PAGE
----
Arriving at the boulders in the creek we scoured them for any signs Chumash, to no avail. Being kind of dumb people we decided "What the hell? Why not finish out the canyon?". Now, the dominant life form in Santa Monica Mountains watersheds is, you guessed it, poison oak. In short order my prognosis was grim, I'd have to drown myself in a bath of Tec-Nu solvent for a day or so. Of course, lucky devil that he is, Jack seems immune to that infernal plant. Jerk. We finished out the canyon fairly quickly, mostly because it wasn't any fun and there wasn't anything of interest worth stopping for. Arriving at the bottom of the canyon we emerged back onto Deer Creek Road. This left us an unpleasant two mile road climb back to the truck, and naturally, being so close to LA's unkind masses, a desperate thumb hung at oncoming cars did no good whatsoever. Humbug.






Poison Oak Paradise.




Thursday, November 27, 2014

Wasting Away Again In Manzanitaville


Mike Shields enjoying the natural wonders of Trout Creek.

Happy Thanksgiving everybody. I just got back from shooting some fish off County Line, which is how I am recovering from this strange odyssey of brush ninja meanderism. Salt water immersion is good for a minor case of poison oak. Nothing from this day is worth a recommendation. Some days are just like that. I contemplated not even posting this one but figured that I could write this as some kind of public service "don't go here" announcement.

Thorne Point, from above the Sespe.

The green line follows this day's wandering weirdness. Don't try to make sense of it.
The day was initially about a resumption of my exploration of Trout Creek.  I have (or had) a reason for this recurrent interest in an otherwise unpleasant drainage. In light of my recent experience there I am still undecided about wether to give up on that particular notion. Mike has his own interest in the area, a lingering and unresolved matter which I'm sure is nagging at him like a toothache. For the time being I'll remain vague about these concerns, hopefully maddeningly vague.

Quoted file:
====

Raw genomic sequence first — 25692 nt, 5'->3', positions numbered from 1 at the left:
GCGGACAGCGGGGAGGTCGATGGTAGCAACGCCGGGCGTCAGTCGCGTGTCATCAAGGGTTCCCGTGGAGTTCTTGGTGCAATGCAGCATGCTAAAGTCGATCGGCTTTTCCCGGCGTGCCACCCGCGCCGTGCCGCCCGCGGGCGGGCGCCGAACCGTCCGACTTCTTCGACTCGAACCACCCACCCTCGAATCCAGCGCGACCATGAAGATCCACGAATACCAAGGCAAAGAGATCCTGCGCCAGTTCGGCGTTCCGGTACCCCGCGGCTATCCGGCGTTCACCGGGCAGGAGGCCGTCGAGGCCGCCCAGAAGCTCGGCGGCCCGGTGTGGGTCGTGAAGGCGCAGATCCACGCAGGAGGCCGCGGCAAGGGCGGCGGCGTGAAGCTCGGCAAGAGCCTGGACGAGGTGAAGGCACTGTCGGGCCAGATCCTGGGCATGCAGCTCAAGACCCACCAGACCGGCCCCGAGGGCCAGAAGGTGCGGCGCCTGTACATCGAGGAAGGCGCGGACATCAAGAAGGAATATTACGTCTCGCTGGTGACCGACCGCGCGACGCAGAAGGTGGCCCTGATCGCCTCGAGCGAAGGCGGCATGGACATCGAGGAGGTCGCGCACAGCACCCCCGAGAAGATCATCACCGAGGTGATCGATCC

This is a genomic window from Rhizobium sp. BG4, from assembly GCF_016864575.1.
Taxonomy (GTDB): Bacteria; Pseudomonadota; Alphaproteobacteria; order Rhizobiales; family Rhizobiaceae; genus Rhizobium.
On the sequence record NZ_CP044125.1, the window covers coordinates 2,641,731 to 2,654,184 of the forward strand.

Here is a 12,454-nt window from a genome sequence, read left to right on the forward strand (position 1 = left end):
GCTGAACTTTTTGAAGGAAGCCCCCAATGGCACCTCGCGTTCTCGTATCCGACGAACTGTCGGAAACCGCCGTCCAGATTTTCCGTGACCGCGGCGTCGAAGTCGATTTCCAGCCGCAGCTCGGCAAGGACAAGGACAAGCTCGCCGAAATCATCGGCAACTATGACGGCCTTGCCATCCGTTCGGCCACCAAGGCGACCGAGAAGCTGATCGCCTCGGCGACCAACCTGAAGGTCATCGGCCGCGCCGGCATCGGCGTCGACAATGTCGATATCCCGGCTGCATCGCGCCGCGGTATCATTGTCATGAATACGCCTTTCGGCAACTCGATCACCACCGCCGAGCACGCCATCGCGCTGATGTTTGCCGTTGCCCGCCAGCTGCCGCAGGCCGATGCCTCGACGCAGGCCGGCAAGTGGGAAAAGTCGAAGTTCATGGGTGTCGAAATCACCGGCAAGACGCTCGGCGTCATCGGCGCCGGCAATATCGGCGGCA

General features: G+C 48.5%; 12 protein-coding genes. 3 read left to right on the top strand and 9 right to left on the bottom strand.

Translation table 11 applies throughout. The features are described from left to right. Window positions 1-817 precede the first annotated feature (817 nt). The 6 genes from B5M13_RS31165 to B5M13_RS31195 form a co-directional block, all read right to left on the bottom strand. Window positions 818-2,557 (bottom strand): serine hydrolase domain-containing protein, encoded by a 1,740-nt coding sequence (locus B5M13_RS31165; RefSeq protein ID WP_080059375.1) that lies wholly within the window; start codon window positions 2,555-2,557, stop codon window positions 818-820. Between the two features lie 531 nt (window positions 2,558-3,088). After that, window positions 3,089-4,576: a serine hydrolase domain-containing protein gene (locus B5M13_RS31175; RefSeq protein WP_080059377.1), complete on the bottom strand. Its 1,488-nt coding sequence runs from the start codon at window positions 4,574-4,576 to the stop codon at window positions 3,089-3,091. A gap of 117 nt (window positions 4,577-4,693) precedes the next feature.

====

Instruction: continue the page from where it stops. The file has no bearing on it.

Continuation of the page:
We pretty much went all over most of the terrain in this photo.
Back to the day in question, we pounded down the Sespe River Trail out of Rose Valley. Mike had identified an old dozer track that looked like a promising way to access the upper half of Trout, so we kept on truckin' right past where Trout empties into the Sespe. Mike's guess was good, a stout little climb which put us over a ridge and into a scrum of brush which we descended into the middle part of Trout. By the way, Trout Creek is a misnomer... there's no trout there.

We headed up Trout for a bit before climbing out of the west side of the creek to investigate a bouldered flat, didn't find anything of interest, dropped back into the creek and proceeded further upstream. Things got ugly mighty quick. "Ugly", in this case, is a descriptor which I've employed as an understatement. Take the ugliest horse you've ever met, mate it with a triceratops, expose the offspring to gamma radiation while in utero, name the baby Bertha, and then you see the analogy I'm trying to make. Even in this remote and thoroughly fucked up drainage we found a marijuana grow site.  It's true. These people have staked a claim in every watershed in our forest that doesn't have a trail running up it. 





Green Hell.